Locked Up

Asleep in a bed, all cozy and warm,

Rests a young, pale little form.

There Goldilocks dreams all her troubles away,

My oh my, it has been an eventful day.


A walk in the woods, no end in sight,

A perusal around a stranger’s home in the fading sunlight.

They won’t mind, right?

Three bowls of porridge, but only one that’s just right,

Three chairs, but only one seat that’s her height

Three beds, but only that’s right for a sleep’s good night.

A world in which only one thing out of three

Is as perfect as it should be,

Somehow she’s survived such a dreadful plight.


But wait, what’s that sound? A key in a lock?

The three bears are home, aren’t they in for a shock.

“Time for bed,” Mama Bear says to her son.

She ushers him there, but realizes his bed is filled by someone.

Rushing downstairs, Baby Bear in hand, she tells Papa, “Go, get your gun.”

He runs to the basement and unlocks the safe,

Grabs the rifle, and takes to his place.

“Who are you?” he booms to the girl all in lace.

She sits up and yawns, making a snarling face.

Papa bears pulls the trigger, the gun pops- bop bop bop.

“Call 911,” and Mama Bear does, holding Baby tight while she speaks to the cop,

“Intruder alert, come help us please,” she cries in the phone as she sinks to her knees,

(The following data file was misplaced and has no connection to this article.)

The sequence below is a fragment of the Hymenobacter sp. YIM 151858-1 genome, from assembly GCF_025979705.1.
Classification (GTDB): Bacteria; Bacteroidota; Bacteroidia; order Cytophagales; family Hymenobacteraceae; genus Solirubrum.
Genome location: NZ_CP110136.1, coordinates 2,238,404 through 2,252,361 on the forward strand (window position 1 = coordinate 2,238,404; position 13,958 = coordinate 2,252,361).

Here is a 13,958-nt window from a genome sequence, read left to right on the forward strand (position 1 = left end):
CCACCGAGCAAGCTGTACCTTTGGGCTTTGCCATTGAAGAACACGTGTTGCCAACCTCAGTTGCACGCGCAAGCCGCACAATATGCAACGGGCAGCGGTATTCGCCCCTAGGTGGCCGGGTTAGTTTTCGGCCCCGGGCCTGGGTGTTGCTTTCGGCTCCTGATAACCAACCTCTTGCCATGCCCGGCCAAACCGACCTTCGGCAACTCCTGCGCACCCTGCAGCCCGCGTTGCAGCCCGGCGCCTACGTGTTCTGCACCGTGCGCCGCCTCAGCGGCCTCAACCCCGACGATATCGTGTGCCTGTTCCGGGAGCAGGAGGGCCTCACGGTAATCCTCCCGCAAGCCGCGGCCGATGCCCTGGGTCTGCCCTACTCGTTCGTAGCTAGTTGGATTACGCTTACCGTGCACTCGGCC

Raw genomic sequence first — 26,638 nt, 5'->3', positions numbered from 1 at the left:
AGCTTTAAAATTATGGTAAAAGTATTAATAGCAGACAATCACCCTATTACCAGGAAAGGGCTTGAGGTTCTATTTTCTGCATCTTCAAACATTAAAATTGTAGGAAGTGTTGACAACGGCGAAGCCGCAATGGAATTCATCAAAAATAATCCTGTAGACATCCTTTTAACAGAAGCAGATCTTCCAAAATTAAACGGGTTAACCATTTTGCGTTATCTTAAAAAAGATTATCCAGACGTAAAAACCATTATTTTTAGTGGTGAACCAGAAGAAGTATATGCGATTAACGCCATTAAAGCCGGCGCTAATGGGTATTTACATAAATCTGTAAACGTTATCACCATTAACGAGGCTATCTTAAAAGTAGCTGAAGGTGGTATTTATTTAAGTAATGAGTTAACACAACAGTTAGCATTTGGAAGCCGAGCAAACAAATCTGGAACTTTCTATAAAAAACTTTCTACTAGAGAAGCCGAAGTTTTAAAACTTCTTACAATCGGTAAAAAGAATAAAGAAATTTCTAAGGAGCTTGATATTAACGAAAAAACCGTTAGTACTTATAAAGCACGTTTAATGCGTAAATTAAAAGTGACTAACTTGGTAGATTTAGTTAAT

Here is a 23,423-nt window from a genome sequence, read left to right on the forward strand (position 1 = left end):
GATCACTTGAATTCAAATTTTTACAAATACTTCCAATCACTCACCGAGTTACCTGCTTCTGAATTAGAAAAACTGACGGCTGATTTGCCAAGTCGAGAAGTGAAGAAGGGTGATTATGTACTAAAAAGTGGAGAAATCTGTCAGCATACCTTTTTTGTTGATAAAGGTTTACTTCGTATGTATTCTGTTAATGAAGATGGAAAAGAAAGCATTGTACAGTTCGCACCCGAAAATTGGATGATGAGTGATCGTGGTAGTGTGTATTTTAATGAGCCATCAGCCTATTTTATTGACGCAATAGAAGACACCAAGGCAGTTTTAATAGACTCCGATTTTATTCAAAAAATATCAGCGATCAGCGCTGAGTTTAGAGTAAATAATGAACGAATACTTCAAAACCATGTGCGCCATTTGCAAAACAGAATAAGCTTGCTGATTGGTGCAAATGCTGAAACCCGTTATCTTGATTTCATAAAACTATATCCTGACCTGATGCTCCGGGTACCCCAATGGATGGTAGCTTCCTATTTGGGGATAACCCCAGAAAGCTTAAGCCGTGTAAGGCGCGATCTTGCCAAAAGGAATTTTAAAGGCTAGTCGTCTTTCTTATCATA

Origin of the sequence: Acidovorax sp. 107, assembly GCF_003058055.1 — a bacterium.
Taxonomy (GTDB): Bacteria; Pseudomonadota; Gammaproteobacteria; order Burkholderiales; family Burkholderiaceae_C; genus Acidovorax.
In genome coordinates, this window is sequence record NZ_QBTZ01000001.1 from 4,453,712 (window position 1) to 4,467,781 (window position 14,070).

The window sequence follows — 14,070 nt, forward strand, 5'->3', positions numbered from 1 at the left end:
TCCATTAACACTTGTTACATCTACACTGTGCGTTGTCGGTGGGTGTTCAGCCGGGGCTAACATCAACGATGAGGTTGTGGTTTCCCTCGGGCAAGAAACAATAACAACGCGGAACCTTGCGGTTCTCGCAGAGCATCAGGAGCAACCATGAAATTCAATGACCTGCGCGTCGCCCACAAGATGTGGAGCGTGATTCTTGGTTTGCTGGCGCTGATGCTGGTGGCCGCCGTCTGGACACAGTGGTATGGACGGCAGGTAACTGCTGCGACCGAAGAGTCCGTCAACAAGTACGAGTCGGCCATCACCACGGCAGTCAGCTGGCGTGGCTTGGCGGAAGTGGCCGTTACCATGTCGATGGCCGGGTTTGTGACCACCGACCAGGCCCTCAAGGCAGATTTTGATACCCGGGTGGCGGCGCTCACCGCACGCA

Then whispers, “She’s dead. Lord, forgive us please.”


The cops survey the scene, they say, “She didn’t put up much of a fight.”

Papa Bear protests, but they say, “Don’t worry, you were well within your rights.”

The coroner comes and zips up the body in bag, soon to be interred within stone.

Statements are taken, no charges are pressed, soon the circus leaves and leaves the family alone.

They look at each other, remembering Goldilocks’s gold locks stained rusty brown.

Three things they have now are three matching frowns.

“Good thing we had that gun ‘just in case,’” Mama Bear finally squeaks.

“Good thing indeed,” Papa Bear forlornly agrees.


How to move on after such a terrible thing?

For Papa Bear moving on involves drinking,

But only after Baby stops speaking to him.

And he can’t stop catching Mama’s furtive side glancing

And noticing the way her mouth is always set, grim.


Two years and a messy divorce later,

Mama Bear has remarried a satyr

A nice insurance banker named Steve Haloran.

Baby Bear, now Lockdown, leads a street gang,

A group of delinquents called the Wild Elands.

And most days you can find Papa down at the pier,

Passed out drunk in the sand.



The day Goldilocks intruded their space

Was the day that she died and the day that they stayed

But also the day that their lives ended as they knew them.

Fate, or God, or whatever your faith,

Picked them up, spit them out, after it chewed them.

One thing’s for sure, things will never be the same

As they were in the days before Goldilocks came.


This poem is about: 
My country


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